The Starliner will follow a similar launch profile on the OFT mission, and on the subsequent crewed flights.

“The Atlas 5 is flying a very unique trajectory for us,” said Josh Barrett, a Boeing spokesperson. “ULA usually flies the Atlas 5 on a steep trajectory to use the powerful booster engine and any added solids to gain as much altitude as quickly as possible before leveling off and then letting the incredibly efficient Centaur push the rest of the way to the desired orbit.

“With Starliner, the Atlas 5 is flying a much flatter and throttled back trajectory for two main reasons,” Barrett said in response to questions from Spaceflight Now. “The first is if we abort on a steep trajectory, we would have the potential to bounce off the atmosphere, so this trajectory allows a safe abort at every point through ascent. The second is it helps keep g-loading on crew members to a minimum on ascent.”

Boeing demonstrated the Starliner’s abort system in a critical test Monday in New Mexico. Engineers are investigating why one of the capsule’s three main parachutes did not deploy as intended, but Boeing says the chute issue is not expected to impact plans to launch the OFT mission in December.

“All the elements are clearly coming together,” said Chris Ferguson, a Boeing astronaut and former space shuttle commander who will fly on the Starliner’s Crew Flight Test next year. “In the meantime, we’re building up Spacecraft 2, which will be the one that will be the Crew Flight Test article.”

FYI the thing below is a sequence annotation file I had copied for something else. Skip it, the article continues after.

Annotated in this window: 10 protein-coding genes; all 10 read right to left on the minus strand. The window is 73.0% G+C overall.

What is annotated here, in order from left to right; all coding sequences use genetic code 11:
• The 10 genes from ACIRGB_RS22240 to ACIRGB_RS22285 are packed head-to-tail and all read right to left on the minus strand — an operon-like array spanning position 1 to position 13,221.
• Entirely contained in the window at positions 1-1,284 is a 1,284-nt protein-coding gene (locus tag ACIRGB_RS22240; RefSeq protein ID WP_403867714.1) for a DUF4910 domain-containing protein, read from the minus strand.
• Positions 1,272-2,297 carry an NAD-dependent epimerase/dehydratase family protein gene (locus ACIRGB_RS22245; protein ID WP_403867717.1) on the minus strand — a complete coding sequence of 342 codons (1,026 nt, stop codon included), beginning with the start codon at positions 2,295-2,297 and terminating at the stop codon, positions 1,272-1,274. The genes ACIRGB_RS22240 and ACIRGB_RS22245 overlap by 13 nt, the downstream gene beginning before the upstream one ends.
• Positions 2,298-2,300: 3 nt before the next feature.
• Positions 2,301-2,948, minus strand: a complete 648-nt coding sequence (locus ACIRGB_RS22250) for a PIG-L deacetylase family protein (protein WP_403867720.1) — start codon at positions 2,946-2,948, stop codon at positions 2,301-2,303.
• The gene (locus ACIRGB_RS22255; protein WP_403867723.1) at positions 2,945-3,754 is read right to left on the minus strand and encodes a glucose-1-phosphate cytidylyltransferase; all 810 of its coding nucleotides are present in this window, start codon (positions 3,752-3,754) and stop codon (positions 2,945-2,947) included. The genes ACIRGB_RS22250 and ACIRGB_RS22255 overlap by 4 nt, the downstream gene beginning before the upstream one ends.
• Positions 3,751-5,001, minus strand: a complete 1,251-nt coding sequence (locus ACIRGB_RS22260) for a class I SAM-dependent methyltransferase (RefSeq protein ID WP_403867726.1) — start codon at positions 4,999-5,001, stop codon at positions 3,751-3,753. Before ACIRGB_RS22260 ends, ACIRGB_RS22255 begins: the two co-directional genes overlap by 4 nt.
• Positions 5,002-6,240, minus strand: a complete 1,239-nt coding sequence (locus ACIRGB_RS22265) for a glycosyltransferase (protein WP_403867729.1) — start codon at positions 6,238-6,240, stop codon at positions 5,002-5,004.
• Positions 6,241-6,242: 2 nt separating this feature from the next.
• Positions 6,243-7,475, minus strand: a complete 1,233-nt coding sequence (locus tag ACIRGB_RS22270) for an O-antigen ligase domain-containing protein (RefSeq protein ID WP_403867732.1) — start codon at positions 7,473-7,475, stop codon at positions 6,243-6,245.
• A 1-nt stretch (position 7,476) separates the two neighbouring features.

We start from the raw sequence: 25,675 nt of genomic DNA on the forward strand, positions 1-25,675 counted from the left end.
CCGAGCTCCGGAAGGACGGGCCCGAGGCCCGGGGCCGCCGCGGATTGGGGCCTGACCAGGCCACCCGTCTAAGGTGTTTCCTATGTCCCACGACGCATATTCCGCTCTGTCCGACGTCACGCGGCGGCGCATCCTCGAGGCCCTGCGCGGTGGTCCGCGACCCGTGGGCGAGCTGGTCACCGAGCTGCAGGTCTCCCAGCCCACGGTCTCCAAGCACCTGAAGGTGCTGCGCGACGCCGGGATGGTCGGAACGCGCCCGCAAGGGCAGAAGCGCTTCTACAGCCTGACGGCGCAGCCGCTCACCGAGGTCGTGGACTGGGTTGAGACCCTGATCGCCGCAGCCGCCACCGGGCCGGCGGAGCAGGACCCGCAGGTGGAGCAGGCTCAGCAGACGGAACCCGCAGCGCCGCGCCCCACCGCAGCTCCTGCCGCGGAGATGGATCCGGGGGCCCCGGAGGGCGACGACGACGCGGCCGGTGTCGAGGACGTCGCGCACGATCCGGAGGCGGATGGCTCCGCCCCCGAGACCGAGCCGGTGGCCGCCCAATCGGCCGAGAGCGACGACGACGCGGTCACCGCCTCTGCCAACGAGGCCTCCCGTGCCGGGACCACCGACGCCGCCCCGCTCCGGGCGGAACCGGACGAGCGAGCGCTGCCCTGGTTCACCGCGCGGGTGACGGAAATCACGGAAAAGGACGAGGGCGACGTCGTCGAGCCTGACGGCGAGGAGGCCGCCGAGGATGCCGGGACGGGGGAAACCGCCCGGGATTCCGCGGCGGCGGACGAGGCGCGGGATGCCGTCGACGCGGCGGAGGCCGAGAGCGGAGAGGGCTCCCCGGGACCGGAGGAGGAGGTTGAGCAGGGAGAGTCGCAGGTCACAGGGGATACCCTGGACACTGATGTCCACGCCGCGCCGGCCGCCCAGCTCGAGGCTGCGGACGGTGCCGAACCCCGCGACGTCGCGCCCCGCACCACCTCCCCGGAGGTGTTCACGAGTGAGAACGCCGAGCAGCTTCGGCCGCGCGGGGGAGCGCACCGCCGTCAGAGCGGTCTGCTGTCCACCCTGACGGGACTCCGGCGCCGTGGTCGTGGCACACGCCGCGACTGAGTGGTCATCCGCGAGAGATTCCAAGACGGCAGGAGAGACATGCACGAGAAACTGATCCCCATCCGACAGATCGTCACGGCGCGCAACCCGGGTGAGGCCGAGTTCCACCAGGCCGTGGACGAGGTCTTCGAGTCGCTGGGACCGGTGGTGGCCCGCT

Ferguson will be joined on the Crew Flight Test by NASA astronauts Mike Fincke and Nicole Mann. The astronauts will spend up to six months on the space station.

Assuming a successful Crew Flight Test, NASA will certify the Starliner to begin regular crew rotation missions to the station later next year. SpaceX is performing a similar series of tests, having completed a pad abort test in 2015 and an unpiloted demonstration flight — similar to Boeing’s OFT — in March.

“We have got a lot of moving parts right now with various teams all over the country pulling together to make this all happen, and get humans back into space from the East Coast of Florida very soon,” Ferguson said Monday.